When British physician Dr. Russell Cherry saw a 26-year-old woman at his office in January, he expected the visit to be a routine consultation. But that was before he found out that sandwiches were making her pass out.
The woman complained that she had been experiencing intermittent and unexplained blackouts for the last 10 years. The episodes had sent her to the hospital twice.
An extensive battery of medical tests had revealed nothing out of the ordinary. But Cherry said the fact that her fainting spells appeared to be associated with certain foods offered a tantalizing clue to her condition.
"She made it very clear to me that when she had food she felt funny almost every time, and she had been feeling this way for many years," he said. "I could tell that it was something organic; it sounded real. I could tell that it was not something that she was making up."
Cherry, with the assistance of Dr. Christopher Boos, a cardiologist at University Hospital Birmingham in the United Kingdom, learned that the woman had a rare condition known as swallow syncope, in which her heart would temporarily stop because of a nerve reaction triggered by the swallowing.
Sandwiches and carbonated beverages were the primary culprits in her unusual condition. While for most people the biggest threat posed by these foods would be the possibility of heartburn, for this patient the stakes were much higher.
The last time she passed out, she was eating a sandwich while driving. Moreover, her condition also caused her to avoid eating in general. With the woman standing at nearly 5 feet, 4 inches and weighing little more than 102 pounds, doctors initially suspected that she suffered from an eating disorder, although subsequent tests revealed that this was not the case.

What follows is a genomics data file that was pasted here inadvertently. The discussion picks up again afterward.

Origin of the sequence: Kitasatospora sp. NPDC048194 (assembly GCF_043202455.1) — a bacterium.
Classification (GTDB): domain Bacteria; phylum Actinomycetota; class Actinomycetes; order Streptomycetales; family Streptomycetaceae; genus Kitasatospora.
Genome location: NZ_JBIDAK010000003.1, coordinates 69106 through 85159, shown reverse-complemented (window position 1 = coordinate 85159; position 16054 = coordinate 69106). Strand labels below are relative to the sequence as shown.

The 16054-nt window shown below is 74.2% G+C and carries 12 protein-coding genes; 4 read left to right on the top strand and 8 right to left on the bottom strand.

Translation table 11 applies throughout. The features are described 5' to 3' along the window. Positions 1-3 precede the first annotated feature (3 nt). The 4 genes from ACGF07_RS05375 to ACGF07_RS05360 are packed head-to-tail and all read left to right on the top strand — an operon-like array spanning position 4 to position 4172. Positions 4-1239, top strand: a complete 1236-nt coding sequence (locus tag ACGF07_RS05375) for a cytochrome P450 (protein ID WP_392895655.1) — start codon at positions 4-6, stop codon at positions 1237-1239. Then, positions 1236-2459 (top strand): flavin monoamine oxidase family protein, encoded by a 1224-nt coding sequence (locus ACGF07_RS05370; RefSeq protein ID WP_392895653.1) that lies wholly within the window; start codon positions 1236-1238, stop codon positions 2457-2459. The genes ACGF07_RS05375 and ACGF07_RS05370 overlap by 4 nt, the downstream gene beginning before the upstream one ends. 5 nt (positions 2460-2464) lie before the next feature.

"The patient was becoming increasingly frustrated and was desperate to get to the bottom of these potentially disabling symptoms," Boos said.
Because certain foods appeared to trigger her episodes, the doctors asked the patient to go home and return with some sandwiches. The test that followed rivaled any seen on medical mystery dramas.
"We offered her a sandwich," Boos wrote in the study. Upon eating the sandwich, the woman experienced yet another episode. And while this one did not cause her to lose consciousness, it did cause her heart to pause for two seconds.
The simple test helped confirm the condition that eluded blood screenings, hormone tests and chest radiography.
"It was actually a relief to both us and the patient, as it meant that there might be potential solution to this problem," Boos said.
Dr. Douglas Zipes, professor of cardiology at the Indiana University School of Medicine and editor in chief of the journal HeartRhythm, said that while the condition is exceedingly uncommon, it is not unheard of.
"There are a number of reports in the literature going back many years," he said, adding that syncope has also been associated with other actions, such as urination (micturition syncope) and coughing (cough syncope, which doctors casually term "cough drops").
"I had a similar case several years ago, treated with a pacemaker with no big deal," Zipes said.
Such was the treatment for the woman, who received a pacemaker in February. According to the case report, she has not fainted since the procedure. And unlike before, she can now enjoy whatever she pleases for lunch.